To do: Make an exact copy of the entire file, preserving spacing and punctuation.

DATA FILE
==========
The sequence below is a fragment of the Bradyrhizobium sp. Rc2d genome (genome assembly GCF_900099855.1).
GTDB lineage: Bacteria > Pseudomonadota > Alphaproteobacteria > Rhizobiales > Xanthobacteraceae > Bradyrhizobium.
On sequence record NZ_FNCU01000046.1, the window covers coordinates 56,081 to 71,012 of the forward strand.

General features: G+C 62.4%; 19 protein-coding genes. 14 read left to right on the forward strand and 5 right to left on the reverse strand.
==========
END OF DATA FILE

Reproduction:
The sequence below is a fragment of the Bradyrhizobium sp. Rc2d genome (genome assembly GCF_900099855.1).
GTDB lineage: Bacteria > Pseudomonadota > Alphaproteobacteria > Rhizobiales > Xanthobacteraceae > Bradyrhizobium.
On sequence record NZ_FNCU01000046.1, the window covers coordinates 56,081 to 71,012 of the forward strand.

General features: G+C 62.4%; 19 protein-coding genes. 14 read left to right on the forward strand and 5 right to left on the reverse strand.